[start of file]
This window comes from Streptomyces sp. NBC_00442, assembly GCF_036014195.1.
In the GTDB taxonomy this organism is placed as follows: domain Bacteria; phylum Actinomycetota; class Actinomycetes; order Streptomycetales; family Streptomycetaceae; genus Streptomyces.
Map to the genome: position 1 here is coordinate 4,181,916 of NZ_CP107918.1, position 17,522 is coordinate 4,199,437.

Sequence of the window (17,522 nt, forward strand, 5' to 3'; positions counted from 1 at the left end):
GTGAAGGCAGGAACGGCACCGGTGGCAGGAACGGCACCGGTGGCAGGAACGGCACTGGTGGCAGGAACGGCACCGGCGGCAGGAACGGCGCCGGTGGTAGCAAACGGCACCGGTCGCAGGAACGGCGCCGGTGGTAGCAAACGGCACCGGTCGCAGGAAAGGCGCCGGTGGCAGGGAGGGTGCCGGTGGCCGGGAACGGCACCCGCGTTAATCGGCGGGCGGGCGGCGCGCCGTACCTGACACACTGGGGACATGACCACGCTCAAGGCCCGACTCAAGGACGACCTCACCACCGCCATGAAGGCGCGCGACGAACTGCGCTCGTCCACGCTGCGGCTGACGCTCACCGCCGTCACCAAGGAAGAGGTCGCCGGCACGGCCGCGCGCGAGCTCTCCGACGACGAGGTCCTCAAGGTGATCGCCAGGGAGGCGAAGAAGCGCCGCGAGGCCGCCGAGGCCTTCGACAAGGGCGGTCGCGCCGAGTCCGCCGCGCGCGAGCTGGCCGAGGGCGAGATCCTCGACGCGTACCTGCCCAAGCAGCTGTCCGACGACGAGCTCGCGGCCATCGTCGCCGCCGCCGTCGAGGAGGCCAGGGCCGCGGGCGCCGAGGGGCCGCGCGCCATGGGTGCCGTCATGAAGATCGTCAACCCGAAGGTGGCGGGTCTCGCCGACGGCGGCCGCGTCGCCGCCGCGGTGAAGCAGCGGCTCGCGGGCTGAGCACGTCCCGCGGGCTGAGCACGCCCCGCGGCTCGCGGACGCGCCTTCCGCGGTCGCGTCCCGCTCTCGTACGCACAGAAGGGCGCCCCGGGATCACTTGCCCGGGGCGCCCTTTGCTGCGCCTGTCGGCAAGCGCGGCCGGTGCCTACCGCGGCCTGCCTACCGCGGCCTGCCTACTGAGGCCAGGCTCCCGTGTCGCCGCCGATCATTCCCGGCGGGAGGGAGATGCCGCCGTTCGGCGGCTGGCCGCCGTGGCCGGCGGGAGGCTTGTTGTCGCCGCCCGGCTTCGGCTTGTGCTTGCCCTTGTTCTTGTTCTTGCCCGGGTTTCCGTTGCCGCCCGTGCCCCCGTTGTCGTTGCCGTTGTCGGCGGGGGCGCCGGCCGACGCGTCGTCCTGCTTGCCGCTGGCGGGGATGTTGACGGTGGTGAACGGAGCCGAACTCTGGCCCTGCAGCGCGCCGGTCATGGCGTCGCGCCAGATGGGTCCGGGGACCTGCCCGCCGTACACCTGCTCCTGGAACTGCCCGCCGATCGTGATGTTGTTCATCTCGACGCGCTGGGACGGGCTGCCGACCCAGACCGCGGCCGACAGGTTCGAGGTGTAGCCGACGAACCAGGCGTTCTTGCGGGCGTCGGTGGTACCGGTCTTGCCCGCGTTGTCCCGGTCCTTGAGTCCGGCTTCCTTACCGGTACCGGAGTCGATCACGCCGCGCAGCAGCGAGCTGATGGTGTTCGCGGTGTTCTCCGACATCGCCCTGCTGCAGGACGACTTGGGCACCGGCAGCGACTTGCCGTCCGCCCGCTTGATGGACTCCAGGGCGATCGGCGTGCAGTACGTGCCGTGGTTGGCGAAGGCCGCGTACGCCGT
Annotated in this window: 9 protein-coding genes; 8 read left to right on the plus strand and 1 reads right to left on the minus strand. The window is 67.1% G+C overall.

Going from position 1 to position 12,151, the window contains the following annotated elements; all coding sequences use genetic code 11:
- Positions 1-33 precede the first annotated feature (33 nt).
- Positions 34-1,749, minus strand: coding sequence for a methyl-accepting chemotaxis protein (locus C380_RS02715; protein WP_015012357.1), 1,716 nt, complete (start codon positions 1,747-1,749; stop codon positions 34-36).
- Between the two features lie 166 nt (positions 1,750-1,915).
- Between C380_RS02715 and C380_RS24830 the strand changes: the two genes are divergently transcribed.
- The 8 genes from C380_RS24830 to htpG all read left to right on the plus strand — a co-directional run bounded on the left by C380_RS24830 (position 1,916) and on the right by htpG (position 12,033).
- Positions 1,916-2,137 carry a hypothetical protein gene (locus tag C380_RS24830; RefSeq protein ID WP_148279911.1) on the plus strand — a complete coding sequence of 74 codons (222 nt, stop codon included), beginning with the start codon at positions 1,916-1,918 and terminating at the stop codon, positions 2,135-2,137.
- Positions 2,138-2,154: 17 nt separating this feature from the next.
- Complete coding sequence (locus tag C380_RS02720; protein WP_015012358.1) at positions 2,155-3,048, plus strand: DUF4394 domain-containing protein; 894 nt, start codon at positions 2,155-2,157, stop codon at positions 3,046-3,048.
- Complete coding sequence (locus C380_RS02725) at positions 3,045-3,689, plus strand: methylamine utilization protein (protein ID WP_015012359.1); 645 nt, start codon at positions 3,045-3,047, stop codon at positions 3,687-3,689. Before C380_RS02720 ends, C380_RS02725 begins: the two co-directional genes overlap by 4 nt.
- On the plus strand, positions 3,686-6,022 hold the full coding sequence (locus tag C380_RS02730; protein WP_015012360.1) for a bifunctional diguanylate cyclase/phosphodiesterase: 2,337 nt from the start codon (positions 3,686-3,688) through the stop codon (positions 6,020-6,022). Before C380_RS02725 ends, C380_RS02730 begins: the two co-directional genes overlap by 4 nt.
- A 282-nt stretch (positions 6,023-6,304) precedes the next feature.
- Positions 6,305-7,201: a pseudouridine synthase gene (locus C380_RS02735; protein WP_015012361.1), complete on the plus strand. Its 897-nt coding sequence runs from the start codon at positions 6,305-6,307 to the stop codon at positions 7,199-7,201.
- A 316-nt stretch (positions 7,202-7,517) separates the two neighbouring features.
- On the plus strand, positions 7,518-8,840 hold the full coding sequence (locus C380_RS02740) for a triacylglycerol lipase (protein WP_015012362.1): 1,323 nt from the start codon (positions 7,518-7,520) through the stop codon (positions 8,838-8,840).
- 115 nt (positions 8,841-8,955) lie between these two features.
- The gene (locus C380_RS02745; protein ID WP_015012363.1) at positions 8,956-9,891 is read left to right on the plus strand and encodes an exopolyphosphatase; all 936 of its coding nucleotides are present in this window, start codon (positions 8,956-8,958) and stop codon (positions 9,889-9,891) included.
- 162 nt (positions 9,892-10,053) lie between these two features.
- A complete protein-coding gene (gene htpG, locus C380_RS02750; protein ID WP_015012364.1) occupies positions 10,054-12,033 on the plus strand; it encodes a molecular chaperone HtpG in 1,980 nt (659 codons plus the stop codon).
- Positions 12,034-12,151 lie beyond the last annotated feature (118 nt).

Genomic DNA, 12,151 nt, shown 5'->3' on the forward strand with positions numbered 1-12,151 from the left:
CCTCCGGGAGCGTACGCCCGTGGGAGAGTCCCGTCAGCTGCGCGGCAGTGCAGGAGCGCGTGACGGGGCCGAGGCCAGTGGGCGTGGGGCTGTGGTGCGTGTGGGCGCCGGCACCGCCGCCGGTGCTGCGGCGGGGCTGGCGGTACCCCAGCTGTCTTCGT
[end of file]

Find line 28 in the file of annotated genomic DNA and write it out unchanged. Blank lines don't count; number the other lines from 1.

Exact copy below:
CCTCCGGGAGCGTACGCCCGTGGGAGAGTCCCGTCAGCTGCGCGGCAGTGCAGGAGCGCGTGACGGGGCCGAGGCCAGTGGGCGTGGGGCTGTGGTGCGTGTGGGCGCCGGCACCGCCGCCGGTGCTGCGGCGGGGCTGGCGGTACCCCAGCTGTCTTCGT